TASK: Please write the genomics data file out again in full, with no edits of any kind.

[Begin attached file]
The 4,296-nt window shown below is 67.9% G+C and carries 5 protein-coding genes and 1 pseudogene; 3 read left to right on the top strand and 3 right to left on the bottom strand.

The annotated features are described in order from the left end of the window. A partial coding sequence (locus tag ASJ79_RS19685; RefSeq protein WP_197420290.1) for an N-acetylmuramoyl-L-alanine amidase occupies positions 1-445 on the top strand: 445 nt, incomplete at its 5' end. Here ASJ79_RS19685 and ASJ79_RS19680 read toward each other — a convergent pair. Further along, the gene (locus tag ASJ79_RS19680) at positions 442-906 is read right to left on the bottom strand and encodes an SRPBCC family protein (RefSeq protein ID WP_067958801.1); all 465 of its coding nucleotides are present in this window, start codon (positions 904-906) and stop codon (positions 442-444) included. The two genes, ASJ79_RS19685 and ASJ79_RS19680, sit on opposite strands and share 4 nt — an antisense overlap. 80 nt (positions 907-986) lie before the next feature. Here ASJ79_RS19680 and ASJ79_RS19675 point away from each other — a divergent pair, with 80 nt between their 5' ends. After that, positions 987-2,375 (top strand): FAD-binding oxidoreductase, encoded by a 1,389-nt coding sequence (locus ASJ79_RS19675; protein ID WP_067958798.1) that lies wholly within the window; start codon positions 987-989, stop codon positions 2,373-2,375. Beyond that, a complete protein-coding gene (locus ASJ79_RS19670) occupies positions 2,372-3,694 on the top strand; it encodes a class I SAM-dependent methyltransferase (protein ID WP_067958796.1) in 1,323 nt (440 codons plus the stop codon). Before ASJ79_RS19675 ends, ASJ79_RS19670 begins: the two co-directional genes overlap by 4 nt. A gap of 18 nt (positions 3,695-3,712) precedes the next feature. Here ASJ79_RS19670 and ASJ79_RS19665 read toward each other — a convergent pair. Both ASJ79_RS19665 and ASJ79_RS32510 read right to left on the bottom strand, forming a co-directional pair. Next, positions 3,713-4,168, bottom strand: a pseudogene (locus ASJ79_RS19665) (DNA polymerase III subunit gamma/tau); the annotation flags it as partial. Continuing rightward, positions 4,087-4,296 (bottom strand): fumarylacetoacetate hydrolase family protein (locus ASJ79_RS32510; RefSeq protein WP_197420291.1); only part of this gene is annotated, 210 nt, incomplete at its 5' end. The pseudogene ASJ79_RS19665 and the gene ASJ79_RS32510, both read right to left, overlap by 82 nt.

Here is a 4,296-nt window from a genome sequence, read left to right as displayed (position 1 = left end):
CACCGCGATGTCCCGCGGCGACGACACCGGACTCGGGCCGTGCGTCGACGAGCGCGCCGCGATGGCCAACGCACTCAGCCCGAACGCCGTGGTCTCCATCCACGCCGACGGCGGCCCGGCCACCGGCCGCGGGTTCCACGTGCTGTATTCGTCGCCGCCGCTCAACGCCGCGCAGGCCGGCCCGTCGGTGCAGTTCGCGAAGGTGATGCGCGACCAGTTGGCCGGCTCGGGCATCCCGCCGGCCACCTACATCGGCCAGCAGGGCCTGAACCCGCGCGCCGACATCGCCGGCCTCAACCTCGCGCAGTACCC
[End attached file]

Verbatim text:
The 4,296-nt window shown below is 67.9% G+C and carries 5 protein-coding genes and 1 pseudogene; 3 read left to right on the top strand and 3 right to left on the bottom strand.

The annotated features are described in order from the left end of the window. A partial coding sequence (locus tag ASJ79_RS19685; RefSeq protein WP_197420290.1) for an N-acetylmuramoyl-L-alanine amidase occupies positions 1-445 on the top strand: 445 nt, incomplete at its 5' end. Here ASJ79_RS19685 and ASJ79_RS19680 read toward each other — a convergent pair. Further along, the gene (locus tag ASJ79_RS19680) at positions 442-906 is read right to left on the bottom strand and encodes an SRPBCC family protein (RefSeq protein ID WP_067958801.1); all 465 of its coding nucleotides are present in this window, start codon (positions 904-906) and stop codon (positions 442-444) included. The two genes, ASJ79_RS19685 and ASJ79_RS19680, sit on opposite strands and share 4 nt — an antisense overlap. 80 nt (positions 907-986) lie before the next feature. Here ASJ79_RS19680 and ASJ79_RS19675 point away from each other — a divergent pair, with 80 nt between their 5' ends. After that, positions 987-2,375 (top strand): FAD-binding oxidoreductase, encoded by a 1,389-nt coding sequence (locus ASJ79_RS19675; protein ID WP_067958798.1) that lies wholly within the window; start codon positions 987-989, stop codon positions 2,373-2,375. Beyond that, a complete protein-coding gene (locus ASJ79_RS19670) occupies positions 2,372-3,694 on the top strand; it encodes a class I SAM-dependent methyltransferase (protein ID WP_067958796.1) in 1,323 nt (440 codons plus the stop codon). Before ASJ79_RS19675 ends, ASJ79_RS19670 begins: the two co-directional genes overlap by 4 nt. A gap of 18 nt (positions 3,695-3,712) precedes the next feature. Here ASJ79_RS19670 and ASJ79_RS19665 read toward each other — a convergent pair. Both ASJ79_RS19665 and ASJ79_RS32510 read right to left on the bottom strand, forming a co-directional pair. Next, positions 3,713-4,168, bottom strand: a pseudogene (locus ASJ79_RS19665) (DNA polymerase III subunit gamma/tau); the annotation flags it as partial. Continuing rightward, positions 4,087-4,296 (bottom strand): fumarylacetoacetate hydrolase family protein (locus ASJ79_RS32510; RefSeq protein WP_197420291.1); only part of this gene is annotated, 210 nt, incomplete at its 5' end. The pseudogene ASJ79_RS19665 and the gene ASJ79_RS32510, both read right to left, overlap by 82 nt.

Here is a 4,296-nt window from a genome sequence, read left to right as displayed (position 1 = left end):
CACCGCGATGTCCCGCGGCGACGACACCGGACTCGGGCCGTGCGTCGACGAGCGCGCCGCGATGGCCAACGCACTCAGCCCGAACGCCGTGGTCTCCATCCACGCCGACGGCGGCCCGGCCACCGGCCGCGGGTTCCACGTGCTGTATTCGTCGCCGCCGCTCAACGCCGCGCAGGCCGGCCCGTCGGTGCAGTTCGCGAAGGTGATGCGCGACCAGTTGGCCGGCTCGGGCATCCCGCCGGCCACCTACATCGGCCAGCAGGGCCTGAACCCGCGCGCCGACATCGCCGGCCTCAACCTCGCGCAGTACCC